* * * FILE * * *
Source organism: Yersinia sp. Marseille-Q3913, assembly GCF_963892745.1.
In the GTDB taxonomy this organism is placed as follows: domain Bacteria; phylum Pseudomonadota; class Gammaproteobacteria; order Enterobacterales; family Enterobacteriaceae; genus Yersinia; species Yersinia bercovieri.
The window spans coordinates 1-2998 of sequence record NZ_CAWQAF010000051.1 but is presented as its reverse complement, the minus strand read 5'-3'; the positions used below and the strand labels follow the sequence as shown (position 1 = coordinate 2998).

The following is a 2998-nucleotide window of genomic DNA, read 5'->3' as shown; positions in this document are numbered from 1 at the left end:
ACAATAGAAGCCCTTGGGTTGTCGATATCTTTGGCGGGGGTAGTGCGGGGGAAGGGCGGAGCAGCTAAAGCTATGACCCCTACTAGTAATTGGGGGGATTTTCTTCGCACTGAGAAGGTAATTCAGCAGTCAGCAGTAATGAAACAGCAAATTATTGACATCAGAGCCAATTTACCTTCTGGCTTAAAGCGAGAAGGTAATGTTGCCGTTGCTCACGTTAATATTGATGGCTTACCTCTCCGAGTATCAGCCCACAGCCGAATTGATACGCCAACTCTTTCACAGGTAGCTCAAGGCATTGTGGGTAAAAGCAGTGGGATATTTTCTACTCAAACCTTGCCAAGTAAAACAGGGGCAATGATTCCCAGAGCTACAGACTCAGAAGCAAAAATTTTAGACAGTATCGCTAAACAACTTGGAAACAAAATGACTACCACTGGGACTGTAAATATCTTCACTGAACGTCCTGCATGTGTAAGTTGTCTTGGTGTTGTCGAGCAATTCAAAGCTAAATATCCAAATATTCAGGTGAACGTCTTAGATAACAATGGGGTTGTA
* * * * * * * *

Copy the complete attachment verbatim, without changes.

Source organism: Yersinia sp. Marseille-Q3913, assembly GCF_963892745.1.
In the GTDB taxonomy this organism is placed as follows: domain Bacteria; phylum Pseudomonadota; class Gammaproteobacteria; order Enterobacterales; family Enterobacteriaceae; genus Yersinia; species Yersinia bercovieri.
The window spans coordinates 1-2998 of sequence record NZ_CAWQAF010000051.1 but is presented as its reverse complement, the minus strand read 5'-3'; the positions used below and the strand labels follow the sequence as shown (position 1 = coordinate 2998).

The following is a 2998-nucleotide window of genomic DNA, read 5'->3' as shown; positions in this document are numbered from 1 at the left end:
ACAATAGAAGCCCTTGGGTTGTCGATATCTTTGGCGGGGGTAGTGCGGGGGAAGGGCGGAGCAGCTAAAGCTATGACCCCTACTAGTAATTGGGGGGATTTTCTTCGCACTGAGAAGGTAATTCAGCAGTCAGCAGTAATGAAACAGCAAATTATTGACATCAGAGCCAATTTACCTTCTGGCTTAAAGCGAGAAGGTAATGTTGCCGTTGCTCACGTTAATATTGATGGCTTACCTCTCCGAGTATCAGCCCACAGCCGAATTGATACGCCAACTCTTTCACAGGTAGCTCAAGGCATTGTGGGTAAAAGCAGTGGGATATTTTCTACTCAAACCTTGCCAAGTAAAACAGGGGCAATGATTCCCAGAGCTACAGACTCAGAAGCAAAAATTTTAGACAGTATCGCTAAACAACTTGGAAACAAAATGACTACCACTGGGACTGTAAATATCTTCACTGAACGTCCTGCATGTGTAAGTTGTCTTGGTGTTGTCGAGCAATTCAAAGCTAAATATCCAAATATTCAGGTGAACGTCTTAGATAACAATGGGGTTGTA